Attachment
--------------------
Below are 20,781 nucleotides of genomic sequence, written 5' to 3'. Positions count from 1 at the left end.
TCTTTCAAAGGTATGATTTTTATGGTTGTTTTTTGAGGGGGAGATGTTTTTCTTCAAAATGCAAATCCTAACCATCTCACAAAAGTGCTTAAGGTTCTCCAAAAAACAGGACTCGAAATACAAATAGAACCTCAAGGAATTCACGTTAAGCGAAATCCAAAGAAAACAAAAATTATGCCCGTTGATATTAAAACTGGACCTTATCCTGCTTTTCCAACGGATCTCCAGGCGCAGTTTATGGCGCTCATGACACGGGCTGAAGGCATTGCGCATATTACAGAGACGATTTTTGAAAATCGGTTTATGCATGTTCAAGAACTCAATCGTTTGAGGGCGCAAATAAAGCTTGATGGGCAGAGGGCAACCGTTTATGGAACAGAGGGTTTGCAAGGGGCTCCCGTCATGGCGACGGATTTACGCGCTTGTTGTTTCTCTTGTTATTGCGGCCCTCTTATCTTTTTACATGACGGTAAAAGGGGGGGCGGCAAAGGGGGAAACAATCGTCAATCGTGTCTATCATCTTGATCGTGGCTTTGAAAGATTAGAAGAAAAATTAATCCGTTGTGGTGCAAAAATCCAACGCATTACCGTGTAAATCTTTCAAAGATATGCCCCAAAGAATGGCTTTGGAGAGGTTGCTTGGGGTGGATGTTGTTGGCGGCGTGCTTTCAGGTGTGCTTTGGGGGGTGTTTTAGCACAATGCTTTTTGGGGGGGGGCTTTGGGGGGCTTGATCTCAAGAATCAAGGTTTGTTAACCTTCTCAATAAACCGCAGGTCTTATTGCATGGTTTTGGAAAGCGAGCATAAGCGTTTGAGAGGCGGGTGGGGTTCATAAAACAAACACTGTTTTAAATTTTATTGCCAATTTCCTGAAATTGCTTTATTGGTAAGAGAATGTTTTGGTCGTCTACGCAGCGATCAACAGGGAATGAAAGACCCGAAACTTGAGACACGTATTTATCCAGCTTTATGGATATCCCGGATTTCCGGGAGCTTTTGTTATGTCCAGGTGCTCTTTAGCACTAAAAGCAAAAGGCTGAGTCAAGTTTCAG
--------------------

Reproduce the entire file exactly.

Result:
Below are 20,781 nucleotides of genomic sequence, written 5' to 3'. Positions count from 1 at the left end.
TCTTTCAAAGGTATGATTTTTATGGTTGTTTTTTGAGGGGGAGATGTTTTTCTTCAAAATGCAAATCCTAACCATCTCACAAAAGTGCTTAAGGTTCTCCAAAAAACAGGACTCGAAATACAAATAGAACCTCAAGGAATTCACGTTAAGCGAAATCCAAAGAAAACAAAAATTATGCCCGTTGATATTAAAACTGGACCTTATCCTGCTTTTCCAACGGATCTCCAGGCGCAGTTTATGGCGCTCATGACACGGGCTGAAGGCATTGCGCATATTACAGAGACGATTTTTGAAAATCGGTTTATGCATGTTCAAGAACTCAATCGTTTGAGGGCGCAAATAAAGCTTGATGGGCAGAGGGCAACCGTTTATGGAACAGAGGGTTTGCAAGGGGCTCCCGTCATGGCGACGGATTTACGCGCTTGTTGTTTCTCTTGTTATTGCGGCCCTCTTATCTTTTTACATGACGGTAAAAGGGGGGGCGGCAAAGGGGGAAACAATCGTCAATCGTGTCTATCATCTTGATCGTGGCTTTGAAAGATTAGAAGAAAAATTAATCCGTTGTGGTGCAAAAATCCAACGCATTACCGTGTAAATCTTTCAAAGATATGCCCCAAAGAATGGCTTTGGAGAGGTTGCTTGGGGTGGATGTTGTTGGCGGCGTGCTTTCAGGTGTGCTTTGGGGGGTGTTTTAGCACAATGCTTTTTGGGGGGGGGCTTTGGGGGGCTTGATCTCAAGAATCAAGGTTTGTTAACCTTCTCAATAAACCGCAGGTCTTATTGCATGGTTTTGGAAAGCGAGCATAAGCGTTTGAGAGGCGGGTGGGGTTCATAAAACAAACACTGTTTTAAATTTTATTGCCAATTTCCTGAAATTGCTTTATTGGTAAGAGAATGTTTTGGTCGTCTACGCAGCGATCAACAGGGAATGAAAGACCCGAAACTTGAGACACGTATTTATCCAGCTTTATGGATATCCCGGATTTCCGGGAGCTTTTGTTATGTCCAGGTGCTCTTTAGCACTAAAAGCAAAAGGCTGAGTCAAGTTTCAG